May confirms European Union immigration restrictions after Brexit

Glen Norman
October 4, 2018

Finger-wagging: Boris Johnson addresses delegates at the Tory Party Conference in Birmingham.

May, who landed the top job by an "odd chance" to borrow the Economist's less than charitable phrase (even though she personally voted Remain) sadly is neither extraordinary nor is she transformative.

"If we all go off in different directions in pursuit of our own visions of the flawless Brexit, we risk ending up with no Brexit at all", she said. "There will be a salary threshold for high skilled workers, I can't tell you what it is today because we haven't decided and we will be setting it out - it needs a bit more work - we will be setting it out in the white paper shortly in the autumn", Javid told a fringe event at the Conservative Party conference.

Her main Tory rival, former foreign secretary Boris Johnson, has called the plan deranged and a sellout of Brexit. "We're looking to negotiate movement of people for those purposes".

Mrs May acknowledged, however, that a no-deal Brexit would be a "bad outcome for the United Kingdom and the EU".

But she insisted the option of leaving the European Union without an overall deal must be kept on the table.


The Prime Minister, who banished memories of her disastrous conference speech previous year by shimmying on stage to the tune of Abba's Dancing Queen, sought to turn some of the political spotlight onto her domestic agenda.

She said: 'It would be tough at first, but the resilience and ingenuity of the British people would see us through'.

On the final day of her party's annual conference, May sought to rally members by addressing their concerns that the Conservatives are becoming increasingly directionless under the weight of Brexit, urging them to look to a brighter future.

The two politicians are vying for the affections of the party faithful amid increasingly bitter clashes over Brexit.

In any contest, Mrs May would need to secure the backing of half her parliamentary party - 158 MPs - to continue as leader.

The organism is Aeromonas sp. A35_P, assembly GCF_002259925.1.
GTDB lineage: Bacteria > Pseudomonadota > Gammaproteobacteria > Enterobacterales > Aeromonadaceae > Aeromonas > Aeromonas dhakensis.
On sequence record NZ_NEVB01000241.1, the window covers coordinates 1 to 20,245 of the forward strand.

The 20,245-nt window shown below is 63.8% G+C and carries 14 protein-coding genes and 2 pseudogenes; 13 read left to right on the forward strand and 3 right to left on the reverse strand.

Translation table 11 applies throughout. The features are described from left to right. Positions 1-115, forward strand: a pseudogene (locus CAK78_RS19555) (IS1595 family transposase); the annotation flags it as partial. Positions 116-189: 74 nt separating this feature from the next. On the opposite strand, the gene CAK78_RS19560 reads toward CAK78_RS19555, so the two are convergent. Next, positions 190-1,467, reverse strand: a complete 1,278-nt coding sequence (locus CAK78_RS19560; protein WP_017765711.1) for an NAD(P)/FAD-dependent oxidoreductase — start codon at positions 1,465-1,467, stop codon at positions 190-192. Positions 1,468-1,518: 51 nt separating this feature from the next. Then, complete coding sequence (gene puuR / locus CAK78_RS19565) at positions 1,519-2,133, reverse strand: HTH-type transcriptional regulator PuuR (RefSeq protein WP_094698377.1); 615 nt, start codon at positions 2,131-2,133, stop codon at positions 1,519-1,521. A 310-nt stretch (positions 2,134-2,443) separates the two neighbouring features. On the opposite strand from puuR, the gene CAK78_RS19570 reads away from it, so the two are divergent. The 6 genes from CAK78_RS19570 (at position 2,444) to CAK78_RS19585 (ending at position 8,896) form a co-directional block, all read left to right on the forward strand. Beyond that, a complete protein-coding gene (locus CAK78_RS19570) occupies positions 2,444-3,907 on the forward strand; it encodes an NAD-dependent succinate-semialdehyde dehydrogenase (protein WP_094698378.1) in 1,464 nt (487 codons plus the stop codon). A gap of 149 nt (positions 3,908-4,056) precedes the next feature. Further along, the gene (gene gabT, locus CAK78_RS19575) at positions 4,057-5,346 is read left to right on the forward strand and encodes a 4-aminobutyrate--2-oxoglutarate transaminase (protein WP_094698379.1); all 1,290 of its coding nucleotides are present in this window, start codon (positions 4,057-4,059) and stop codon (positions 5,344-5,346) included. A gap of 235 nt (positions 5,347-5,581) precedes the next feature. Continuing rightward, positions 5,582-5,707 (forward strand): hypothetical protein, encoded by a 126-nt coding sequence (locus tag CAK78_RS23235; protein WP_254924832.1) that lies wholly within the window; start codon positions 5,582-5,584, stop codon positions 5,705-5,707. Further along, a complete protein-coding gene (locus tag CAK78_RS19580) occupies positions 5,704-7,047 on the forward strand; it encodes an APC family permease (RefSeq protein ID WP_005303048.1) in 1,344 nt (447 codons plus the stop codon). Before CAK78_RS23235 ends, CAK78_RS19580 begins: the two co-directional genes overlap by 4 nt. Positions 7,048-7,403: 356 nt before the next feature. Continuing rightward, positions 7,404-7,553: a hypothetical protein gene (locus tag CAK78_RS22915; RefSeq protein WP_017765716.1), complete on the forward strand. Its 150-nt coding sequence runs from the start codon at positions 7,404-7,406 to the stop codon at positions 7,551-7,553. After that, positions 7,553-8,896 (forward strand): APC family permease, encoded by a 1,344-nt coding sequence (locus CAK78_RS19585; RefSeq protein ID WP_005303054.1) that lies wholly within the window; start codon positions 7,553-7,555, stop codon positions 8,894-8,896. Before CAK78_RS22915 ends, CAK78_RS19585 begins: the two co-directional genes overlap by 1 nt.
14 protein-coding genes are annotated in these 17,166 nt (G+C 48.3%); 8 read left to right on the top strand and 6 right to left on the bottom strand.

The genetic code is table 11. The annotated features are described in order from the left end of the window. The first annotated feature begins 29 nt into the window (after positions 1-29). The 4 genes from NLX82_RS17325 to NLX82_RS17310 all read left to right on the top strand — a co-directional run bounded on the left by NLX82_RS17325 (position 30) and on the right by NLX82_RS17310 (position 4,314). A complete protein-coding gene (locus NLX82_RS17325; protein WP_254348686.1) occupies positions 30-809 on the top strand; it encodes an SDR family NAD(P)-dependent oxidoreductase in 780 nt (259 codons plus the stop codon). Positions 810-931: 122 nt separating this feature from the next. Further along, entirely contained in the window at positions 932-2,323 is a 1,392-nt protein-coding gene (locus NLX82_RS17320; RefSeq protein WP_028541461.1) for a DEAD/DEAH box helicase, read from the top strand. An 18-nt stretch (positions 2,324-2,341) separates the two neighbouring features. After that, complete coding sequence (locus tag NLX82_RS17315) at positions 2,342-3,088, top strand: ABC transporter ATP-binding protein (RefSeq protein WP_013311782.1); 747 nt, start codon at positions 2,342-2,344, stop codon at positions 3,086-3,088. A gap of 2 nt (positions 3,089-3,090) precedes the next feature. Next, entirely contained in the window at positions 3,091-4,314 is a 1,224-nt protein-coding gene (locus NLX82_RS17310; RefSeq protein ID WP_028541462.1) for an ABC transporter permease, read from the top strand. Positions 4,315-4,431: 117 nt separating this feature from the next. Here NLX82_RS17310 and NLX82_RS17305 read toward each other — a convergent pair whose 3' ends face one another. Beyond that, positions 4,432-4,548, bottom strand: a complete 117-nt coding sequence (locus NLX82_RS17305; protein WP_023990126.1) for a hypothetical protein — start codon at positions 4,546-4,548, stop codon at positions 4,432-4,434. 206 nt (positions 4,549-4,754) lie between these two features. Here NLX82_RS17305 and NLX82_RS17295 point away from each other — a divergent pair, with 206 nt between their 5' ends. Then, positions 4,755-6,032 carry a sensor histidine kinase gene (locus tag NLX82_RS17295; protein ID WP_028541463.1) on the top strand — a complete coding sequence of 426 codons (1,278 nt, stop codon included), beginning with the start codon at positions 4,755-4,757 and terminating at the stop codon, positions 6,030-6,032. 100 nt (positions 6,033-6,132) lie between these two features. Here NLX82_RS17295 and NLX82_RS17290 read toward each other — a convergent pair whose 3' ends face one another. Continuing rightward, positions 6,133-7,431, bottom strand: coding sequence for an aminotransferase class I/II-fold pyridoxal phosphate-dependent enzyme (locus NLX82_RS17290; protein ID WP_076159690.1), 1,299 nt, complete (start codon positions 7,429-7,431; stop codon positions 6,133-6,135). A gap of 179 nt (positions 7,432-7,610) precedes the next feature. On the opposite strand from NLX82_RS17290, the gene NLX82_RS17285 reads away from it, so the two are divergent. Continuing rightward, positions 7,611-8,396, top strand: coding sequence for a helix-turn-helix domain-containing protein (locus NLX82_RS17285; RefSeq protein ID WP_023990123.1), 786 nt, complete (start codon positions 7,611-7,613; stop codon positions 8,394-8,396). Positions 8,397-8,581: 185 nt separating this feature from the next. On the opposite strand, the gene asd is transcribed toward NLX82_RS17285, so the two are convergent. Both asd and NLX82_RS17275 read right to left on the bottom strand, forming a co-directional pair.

Ms Foster had said it was "deeply frustrating" to hear remain voters and European Union officials talk about Northern Ireland and saying the Belfast Agreement could not be changed.


May is urging her fractious Conservative Party to unite and help her seal a deal with the bloc.

She argues that her plan is the only way to avoid customs checks along the now invisible border between the U.K.'s Northern Ireland and European Union member Ireland - a development that would be troublesome for residents and businesses on both sides, and could undermine Northern Ireland's peace process.

However, she conceded that immigration policy could be affected by Britain's future trade deals.

Speaking to BBC Radio Four at the Conservative Party conference, Foster said "There can not be a border down the Irish Sea, a differential between Northern Ireland and the rest of the UK".

Many have moved to criticise Foster for her choice of language, given that Northern Ireland's history is one of much bloodshed.

She also took some subtle shots at Mr. Johnson, poking fun at a recent profane comment he made about business leaders by saying she also had a four-letter word for business - "back", as in "back business".


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